Dutch govt, maritime sector pledge €60 million to turbocharge shipbuilding innovation

The Dutch government has launched a sweeping maritime manufacturing industrial policy in collaboration with the maritime sector, aimed at driving the transition to cleaner energy and ensuring economic and military security.

Image credit Damen

The effort, unveiled in Rotterdam on October 26, sets the stage for a joint investment of €60 million in innovative shipbuilding over the next two years and addresses critical challenges and opportunities within the maritime sector.

The sector agenda, presented by envoy Marja van Bijsterveldt, highlights the urgent need to bolster the Netherlands’ position in the global shipbuilding industry, laying the foundation for a resilient and sustainable future.

As a result, the government and maritime sector have committed to a joint investment of €60 million in innovative shipbuilding between 2024 and 2025.

This sector agenda outlines critical strategies for reinforcing the maritime sector, addressing vulnerabilities, and enhancing safety and infrastructure resilience.

One pressing concern is the deficiency in competitive construction capacity for naval ships and specialist work vessels. To rectify this, the government and the sector will allocate €30 million each for technological and sustainable innovations over the next two years.

The sector and the government will collaborate on 25 measures to address 25 bottlenecks, categorized into five lines of action. These measures include instructions to prioritize national interests in ship procurement, improving financing and fiscal regulations, and safeguarding shipyards against housing construction. The sector will also address the staff shortage issue.

To invigorate the sector, five frontrunner projects will be developed jointly. These projects will focus on integrating new technologies, working methods, and revenue models in ship production, conversion, and repair.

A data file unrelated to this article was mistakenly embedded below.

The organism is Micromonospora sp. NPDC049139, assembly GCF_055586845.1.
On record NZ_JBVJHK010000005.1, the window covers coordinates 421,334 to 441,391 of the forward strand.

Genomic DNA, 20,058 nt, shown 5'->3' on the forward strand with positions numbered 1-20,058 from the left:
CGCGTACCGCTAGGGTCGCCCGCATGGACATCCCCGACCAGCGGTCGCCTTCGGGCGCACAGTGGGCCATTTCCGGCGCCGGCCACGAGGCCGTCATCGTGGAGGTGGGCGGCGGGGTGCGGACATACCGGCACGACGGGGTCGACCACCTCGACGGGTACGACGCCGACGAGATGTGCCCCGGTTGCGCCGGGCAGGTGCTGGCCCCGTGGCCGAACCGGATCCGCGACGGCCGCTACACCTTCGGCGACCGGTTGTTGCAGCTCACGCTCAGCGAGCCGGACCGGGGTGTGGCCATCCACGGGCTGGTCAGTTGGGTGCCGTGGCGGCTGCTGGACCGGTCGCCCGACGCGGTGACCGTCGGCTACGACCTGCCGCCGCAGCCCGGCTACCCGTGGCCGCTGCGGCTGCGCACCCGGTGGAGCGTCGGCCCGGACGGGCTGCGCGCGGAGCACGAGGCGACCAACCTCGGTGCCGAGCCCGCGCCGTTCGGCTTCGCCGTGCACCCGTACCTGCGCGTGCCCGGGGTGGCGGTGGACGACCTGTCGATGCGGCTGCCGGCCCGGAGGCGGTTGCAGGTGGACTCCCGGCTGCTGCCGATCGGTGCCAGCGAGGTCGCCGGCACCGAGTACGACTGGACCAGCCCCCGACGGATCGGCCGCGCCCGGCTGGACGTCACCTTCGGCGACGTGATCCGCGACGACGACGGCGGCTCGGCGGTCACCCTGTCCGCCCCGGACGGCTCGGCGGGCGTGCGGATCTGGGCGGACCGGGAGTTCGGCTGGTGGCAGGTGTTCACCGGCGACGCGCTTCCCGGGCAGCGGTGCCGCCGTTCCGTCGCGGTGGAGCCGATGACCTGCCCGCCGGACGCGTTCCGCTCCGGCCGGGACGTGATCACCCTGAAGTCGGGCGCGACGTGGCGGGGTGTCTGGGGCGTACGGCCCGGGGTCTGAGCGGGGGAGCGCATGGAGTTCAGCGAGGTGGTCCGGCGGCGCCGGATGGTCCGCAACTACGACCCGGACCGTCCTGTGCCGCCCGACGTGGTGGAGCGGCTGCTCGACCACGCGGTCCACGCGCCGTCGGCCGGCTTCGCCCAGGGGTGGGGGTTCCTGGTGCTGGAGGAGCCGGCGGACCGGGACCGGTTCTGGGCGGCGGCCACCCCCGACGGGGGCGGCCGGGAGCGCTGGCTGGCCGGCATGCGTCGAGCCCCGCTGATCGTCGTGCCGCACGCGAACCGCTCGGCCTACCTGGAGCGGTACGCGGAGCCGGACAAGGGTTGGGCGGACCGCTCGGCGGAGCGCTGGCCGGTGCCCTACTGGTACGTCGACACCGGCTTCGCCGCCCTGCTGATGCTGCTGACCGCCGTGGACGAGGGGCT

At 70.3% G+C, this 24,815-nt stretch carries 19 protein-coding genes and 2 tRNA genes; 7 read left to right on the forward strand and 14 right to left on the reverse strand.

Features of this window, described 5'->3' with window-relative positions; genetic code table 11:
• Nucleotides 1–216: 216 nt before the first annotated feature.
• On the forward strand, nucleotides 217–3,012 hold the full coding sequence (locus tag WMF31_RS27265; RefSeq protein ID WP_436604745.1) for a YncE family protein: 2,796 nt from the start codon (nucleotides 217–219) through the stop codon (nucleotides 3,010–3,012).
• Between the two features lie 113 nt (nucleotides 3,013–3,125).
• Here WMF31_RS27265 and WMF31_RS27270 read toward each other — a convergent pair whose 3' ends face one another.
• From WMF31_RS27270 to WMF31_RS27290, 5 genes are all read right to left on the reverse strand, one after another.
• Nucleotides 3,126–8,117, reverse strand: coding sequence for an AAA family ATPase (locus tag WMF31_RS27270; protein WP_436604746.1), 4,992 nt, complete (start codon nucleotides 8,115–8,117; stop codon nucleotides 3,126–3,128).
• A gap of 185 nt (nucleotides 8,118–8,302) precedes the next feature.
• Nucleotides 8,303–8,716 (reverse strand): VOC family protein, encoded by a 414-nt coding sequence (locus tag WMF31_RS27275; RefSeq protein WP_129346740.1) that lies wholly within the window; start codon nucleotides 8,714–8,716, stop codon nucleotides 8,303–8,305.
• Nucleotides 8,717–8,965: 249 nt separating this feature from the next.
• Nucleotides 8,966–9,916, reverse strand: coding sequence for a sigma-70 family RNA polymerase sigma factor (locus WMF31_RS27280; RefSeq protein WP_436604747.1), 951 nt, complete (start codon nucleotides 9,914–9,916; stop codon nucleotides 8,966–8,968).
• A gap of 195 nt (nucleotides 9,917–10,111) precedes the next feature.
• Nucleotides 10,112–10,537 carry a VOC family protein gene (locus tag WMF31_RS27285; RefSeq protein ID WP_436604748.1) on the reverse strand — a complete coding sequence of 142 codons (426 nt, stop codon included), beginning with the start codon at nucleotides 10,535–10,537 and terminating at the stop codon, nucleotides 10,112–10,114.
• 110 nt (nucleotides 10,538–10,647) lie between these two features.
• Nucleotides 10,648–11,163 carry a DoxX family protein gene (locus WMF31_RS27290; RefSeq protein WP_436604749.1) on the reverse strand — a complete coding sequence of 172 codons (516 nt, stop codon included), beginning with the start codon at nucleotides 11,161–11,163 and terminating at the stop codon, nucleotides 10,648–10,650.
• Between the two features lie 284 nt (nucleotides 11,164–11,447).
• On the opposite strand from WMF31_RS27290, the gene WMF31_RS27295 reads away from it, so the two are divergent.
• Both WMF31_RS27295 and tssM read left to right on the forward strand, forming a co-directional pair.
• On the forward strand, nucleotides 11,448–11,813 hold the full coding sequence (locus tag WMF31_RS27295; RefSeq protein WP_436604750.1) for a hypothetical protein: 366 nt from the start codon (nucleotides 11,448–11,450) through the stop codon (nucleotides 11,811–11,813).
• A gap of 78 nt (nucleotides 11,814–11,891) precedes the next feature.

Some of the leading projects include ‘The shipyard of the future,’ aimed at reducing construction costs and enhancing sustainability, and ‘Nuclear propulsion of ships,’ exploring nuclear technology applications for sustainable shipping.

One of the projects includes also the Maritime Master Plan, which has secured an injection of EUR 210 million from the National Growth Fund this year. The initiative aims to construct up to forty sustainably sailing ships that operate on a range of alternative fuels, including LNG, methanol, and hydrogen, and feature innovative self-CO2 capture technology.

As the average age of the global fleet hovers around 22 years, with ships typically having a lifespan of about 30 years, a significant demand for replacement vessels is anticipated within the next seven years. The Sector Agenda also positions the maritime sector in the country to meet this impending demand head-on.

Marja van Bijsterveldt, the cabinet envoy, emphasized that the Dutch maritime manufacturing industry has, in recent decades, seen a significant erosion of its global market share for commercial seagoing vessels, particularly to Asia. She underscored that the price of building a ship in the Netherlands is currently 20% to 40% higher than in Asia, making a compelling case for immediate action to reverse this trend.

Minister Micky Adriaansens, responsible for Economic Affairs and Climate, emphasized the imperative of investing in an innovative and sustainable economy to preserve the Netherlands’ liveability, prosperity, and competitive edge. He cited the maritime sector as a prime example of an industry facing unique challenges related to sustainability, national security, and global competitiveness.

Arnout Damen, CEO of Damen Shipbuilding Group said the policy was good news for Dutch maritime Industry.

“The government and the industry are joining forces to further strengthen Dutch shipbuilding with a strong focus on sustainability and security,” he said, adding that the agenda highlights the significance of shipbuilding for the future of a safe and sustainable country.